We gathered on top of the dried mud and were careful to not fall into a deep footprint left by an elephant. The training on hygiene and sanitation began. We carefully went through the posters making sure the translator had plenty of time to communicate the importance of these habits connecting them to the nuances of culture. With each question and answer session, you could see the confidence building and the dots connecting as important information was being shared and discussed. This is a critical part of our distribution so there is a solid foundation for where diseases start, how they spread, and how to stop them in your home.
Moving on to demonstrate the water filter is always like watching a miracle unfold before your eyes. Taking highly contaminated water full of disease and amoebas (parasites) and seeing it transform into something that is as safe and clean as you have in your home is enough to leave your jaw on the mud floor. It is almost too good to be true and there is often great hesitation in people believing it is safe to drink. I always volunteer to drink the water and show that I trust the filter and the safety of the water coming out of it. This leads to many hands outstretched wanting to try the ‘sweet water’ as well. They often drink the entire cup realizing that they aren’t even hydrated because drinking dirty water is like playing Russian roulette. From that day forward, things are forever different and there isn’t any need to boil the water, add Waterguard (bleach solution), or use any other devices. The technology in the filters we use is amazing proving them to be effective and efficient!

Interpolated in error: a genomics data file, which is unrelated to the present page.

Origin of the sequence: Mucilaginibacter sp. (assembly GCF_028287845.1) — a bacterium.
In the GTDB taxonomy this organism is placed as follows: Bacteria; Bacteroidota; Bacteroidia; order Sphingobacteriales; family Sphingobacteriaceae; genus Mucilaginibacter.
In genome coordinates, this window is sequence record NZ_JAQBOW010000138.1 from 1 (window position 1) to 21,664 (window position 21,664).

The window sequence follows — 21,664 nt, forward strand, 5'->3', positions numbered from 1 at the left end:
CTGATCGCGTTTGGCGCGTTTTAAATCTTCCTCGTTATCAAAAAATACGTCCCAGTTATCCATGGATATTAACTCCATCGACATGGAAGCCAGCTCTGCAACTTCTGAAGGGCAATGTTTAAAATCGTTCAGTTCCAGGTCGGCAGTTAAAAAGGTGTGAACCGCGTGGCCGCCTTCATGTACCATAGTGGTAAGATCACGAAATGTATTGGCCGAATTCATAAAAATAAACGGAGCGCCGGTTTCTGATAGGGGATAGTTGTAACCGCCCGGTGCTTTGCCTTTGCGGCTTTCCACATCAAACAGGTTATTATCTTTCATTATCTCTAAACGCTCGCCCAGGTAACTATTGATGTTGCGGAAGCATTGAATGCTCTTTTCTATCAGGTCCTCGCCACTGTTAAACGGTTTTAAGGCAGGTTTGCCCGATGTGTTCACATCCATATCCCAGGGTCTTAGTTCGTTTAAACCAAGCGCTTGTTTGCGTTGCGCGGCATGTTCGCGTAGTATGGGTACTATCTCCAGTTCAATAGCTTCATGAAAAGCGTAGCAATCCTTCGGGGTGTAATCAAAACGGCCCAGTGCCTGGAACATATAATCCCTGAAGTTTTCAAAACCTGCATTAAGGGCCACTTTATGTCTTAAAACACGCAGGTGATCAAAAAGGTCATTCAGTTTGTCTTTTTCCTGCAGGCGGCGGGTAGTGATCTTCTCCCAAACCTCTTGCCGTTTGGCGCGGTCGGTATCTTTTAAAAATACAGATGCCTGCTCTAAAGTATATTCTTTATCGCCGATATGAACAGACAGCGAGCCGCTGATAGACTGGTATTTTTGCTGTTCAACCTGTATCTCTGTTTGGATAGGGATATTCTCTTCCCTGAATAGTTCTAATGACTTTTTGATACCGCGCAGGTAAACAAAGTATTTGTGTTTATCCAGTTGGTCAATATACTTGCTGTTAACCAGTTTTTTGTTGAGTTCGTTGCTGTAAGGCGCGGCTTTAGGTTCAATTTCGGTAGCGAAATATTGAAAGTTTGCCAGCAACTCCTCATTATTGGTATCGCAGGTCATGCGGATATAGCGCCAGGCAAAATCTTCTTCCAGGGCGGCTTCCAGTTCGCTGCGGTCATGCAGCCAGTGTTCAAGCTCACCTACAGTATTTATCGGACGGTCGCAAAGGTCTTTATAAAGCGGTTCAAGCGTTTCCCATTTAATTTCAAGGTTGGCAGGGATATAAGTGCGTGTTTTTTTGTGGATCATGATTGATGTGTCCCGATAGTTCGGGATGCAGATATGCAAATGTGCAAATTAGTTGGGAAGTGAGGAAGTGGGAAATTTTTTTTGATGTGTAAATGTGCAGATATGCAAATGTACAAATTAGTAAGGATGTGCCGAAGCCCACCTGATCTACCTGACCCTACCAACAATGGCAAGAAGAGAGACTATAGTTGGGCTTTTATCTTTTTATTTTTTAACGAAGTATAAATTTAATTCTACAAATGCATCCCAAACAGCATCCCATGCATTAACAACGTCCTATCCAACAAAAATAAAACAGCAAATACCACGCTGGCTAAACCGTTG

After our large group training finished, they went through the data collection line and onto their small groups where they will have hands-on time with their personal filter. It is such a special time and they take pride in knowing this tool will save not just their life, but that of their family! The women gathered together at the end extending a beautiful song of thanksgiving. They offered a word of prayer as they dedicated their water filters and a few tears were shed in awe of what felt like a holy moment with the ONES in front of me. We had traveled a long way to meet with this group, and because of the COVID-19 restrictions on our groups were limited in size but that didn’t stop us from showing up in ways that served this community to the best of our abilities.
When you give to Just One Africa’s Clean Water Program, this is the kind of impact you get to make! The families who received water filters are enjoying clean water still today because someone gave! There remain thousands of people’s names on a waiting list who are wondering and praying when it will be their turn to be called to a training and distribution. This year in 2020 we want to redeem what has been such an extremely challenging and painful year by adding what we have to see 2020 families’ lives changed in the most life-giving ways!
YOUR giving can be matched impacting twice as many families when you give today!